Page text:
Singing the praises of one mu­si­cal life

China Daily (Canada) - - PEOPLE - By SHARMILA DEVI For China Daily

When Wang Beibei sang a fa­mous aria from Puc­cini’s opera Madame But­ter­fly re­cently, you could hear a pin drop, even though she was singing in a room full of talk­a­tive lin­guists.

Wang said the per­for­mance last month at the first birth­day party of the UK China As­so­ci­a­tion of Lin­guists, in the hall of the Law So­ci­ety in cen­tral Lon­don, was in front of in­vited diplo­mats and guests mark­ing the as­so­ci­a­tion’s work in ex­plor­ing lan­guage and so­ci­ety.

Wang has achieved no small mea­sure of fame in Europe and China for her so­prano singing, af­ter hav­ing stud­ied mu­sic in Mi­lan, Birm­ing­ham and Lon­don, where she now lives.

She sees a life­time ahead of per­fect­ing her art and be­ing a mes­sen­ger of cul­tural ex­change be­tween China and Europe.

“In a way, mu­si­cians have to grow up quickly if they are to in­ter­pret and un­der­stand the mu­sic they are per­form­ing,” she says. “I’ve met so many amaz­ing mu­si­cians who sound much older than they look.” a Chi­nese singer liv­ing in Lon­don

She knew by the age of five that she wanted to be a mu­si­cian.

“My fam­ily was very mu­si­cal al­though none of them was pro­fes­sional,” she says. “They loved mu­sic, played very well and were happy when I de­cided to pur­sue mu­sic as a ca­reer be­cause they never had the op­por­tu­nity to do this.”

She be­lieves her par­ents are proud of her suc­cess but “they are typ­i­cal Chi­nese par­ents in that they would never say that. They en­cour­age me by say­ing to im­prove this or to im­prove that! They are very strict, it’s part of the cul­ture.”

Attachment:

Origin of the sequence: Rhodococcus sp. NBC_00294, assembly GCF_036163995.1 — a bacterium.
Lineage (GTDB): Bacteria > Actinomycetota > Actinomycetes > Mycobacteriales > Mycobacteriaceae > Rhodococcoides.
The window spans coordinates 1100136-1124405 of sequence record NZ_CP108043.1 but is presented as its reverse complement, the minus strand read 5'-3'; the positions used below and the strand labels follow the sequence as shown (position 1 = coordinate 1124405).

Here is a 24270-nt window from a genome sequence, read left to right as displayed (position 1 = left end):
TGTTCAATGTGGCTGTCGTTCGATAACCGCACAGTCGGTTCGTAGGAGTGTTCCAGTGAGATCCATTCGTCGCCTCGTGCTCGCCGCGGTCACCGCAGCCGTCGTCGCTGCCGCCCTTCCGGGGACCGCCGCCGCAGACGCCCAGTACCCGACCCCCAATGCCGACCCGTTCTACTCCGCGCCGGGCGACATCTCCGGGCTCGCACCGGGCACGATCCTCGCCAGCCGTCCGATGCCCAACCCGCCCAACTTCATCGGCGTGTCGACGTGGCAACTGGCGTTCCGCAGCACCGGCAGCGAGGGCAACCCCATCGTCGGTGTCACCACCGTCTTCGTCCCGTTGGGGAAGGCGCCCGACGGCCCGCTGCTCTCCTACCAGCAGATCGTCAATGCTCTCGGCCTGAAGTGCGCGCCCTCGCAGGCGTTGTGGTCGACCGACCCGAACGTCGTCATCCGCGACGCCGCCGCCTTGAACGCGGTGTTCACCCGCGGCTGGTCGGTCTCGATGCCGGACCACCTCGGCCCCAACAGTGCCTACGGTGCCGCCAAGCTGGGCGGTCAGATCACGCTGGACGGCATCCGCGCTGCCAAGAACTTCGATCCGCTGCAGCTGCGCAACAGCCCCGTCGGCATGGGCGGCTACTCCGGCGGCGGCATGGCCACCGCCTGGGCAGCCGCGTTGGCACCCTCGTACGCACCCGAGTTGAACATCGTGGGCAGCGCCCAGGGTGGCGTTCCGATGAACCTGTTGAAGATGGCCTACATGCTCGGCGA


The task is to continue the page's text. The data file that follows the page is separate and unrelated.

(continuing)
She was born in Nanyang in He­nan prov­ince but, when she was four, her fam­ily moved to the city of Shen­zhen, near Hong Kong. Her fa­ther was a lawyer while her mother worked for the lo­cal gov­ern­ment on cul­tural re­la­tions.

“When the gov­ern­ment was de­vel­op­ing and pro­mot­ing Shen­zhen, my par­ents de­cided to move be­cause they were young and liked a chal­lenge,” she says.

She re­ceived her bach­e­lor’s de­gree from the Xing­hai Con­ser­va­tory of Mu­sic and then she sang for three years as a soloist with the Shen­zhen Mu­si­cian As­so­ci­a­tion.

“At Shen­zhen, I was cho­sen as the main singer for an in­ter­na­tional com­pe­ti­tion in Vi­enna and was awarded a gold medal, so I was able to get in touch with peo­ple on the in­ter­na­tional stage,” she says. “Peo­ple said that I had a beau­ti­ful op­er­atic voice and I was told I should de­velop my voice. As an opera singer, you need time to build a reper­toire and I was en­cour­aged by se­nior mu­si­cians.”

She speaks English, Ital­ian, Man­darin and Can­tonese. But thanks to mu­sic, she can sing in French, Ger­man, Rus­sian and Czech.

“This is nor­mal for opera singers,” she says mod­estly.

Ital­ian is her fa­vorite lan­guage, mainly be­cause Italy is the birth place of opera and so many op­eras are in the lan­guage.

“It’s the fa­vorite lan­guage of all singers be­cause nearly all the words end in a vowel, mak­ing bel canto or singing beau­ti­fully, much eas­ier as in­structed on the score,” she says.

She spent three years in Mi­lan study­ing with Ital­ian so­prano Maria Luisa Cioni and Ni­co­letta Zanini from the La Scala opera house, con­sid­ered by many to be the home of opera.

“I was able to study at the world’s top level be­cause Italy has kept its tra­di­tions, even if it is now a mod­ern coun­try,” she says.

Af­ter win­ning a schol­ar­ship, she moved to the Birm­ing­ham Con­ser­va­toire for her master’s in mu­sic, and to study with one of her fa­vorite singers, in­ter­na­tional so­prano He­len Field.

In 2013, she gained her post­grad­u­ate diploma in solo per­for­mance with dis­tinc­tion at the Royal North­ern Col­lege of Mu­sic in Manch­ester, and then stud­ied for her artist diploma at the Trin­ity La­ban Con­serva- toire of Mu­sic in Lon­don.

As well as con­stantly seek­ing to ex­tend her reper­toire, Wang has set up the East-West Arts Ini­tia­tive, which has brought to­gether in­ter­na­tional mu­si­cians to in­tro­duce clas­si­cal mu­sic to a wider au­di­ence. It also in­tro­duces West­ern singers to China and seeks to en­sure Chi­nese per­form­ers get ex­po­sure in the UK.

In a way, mu­si­cians have to grow up quickly if they are to in­ter­pret and un­der­stand the mu­sic they are per­form­ing.”


not only sings opera but works to en­sure artists from China get to work in West­ern mar­kets.

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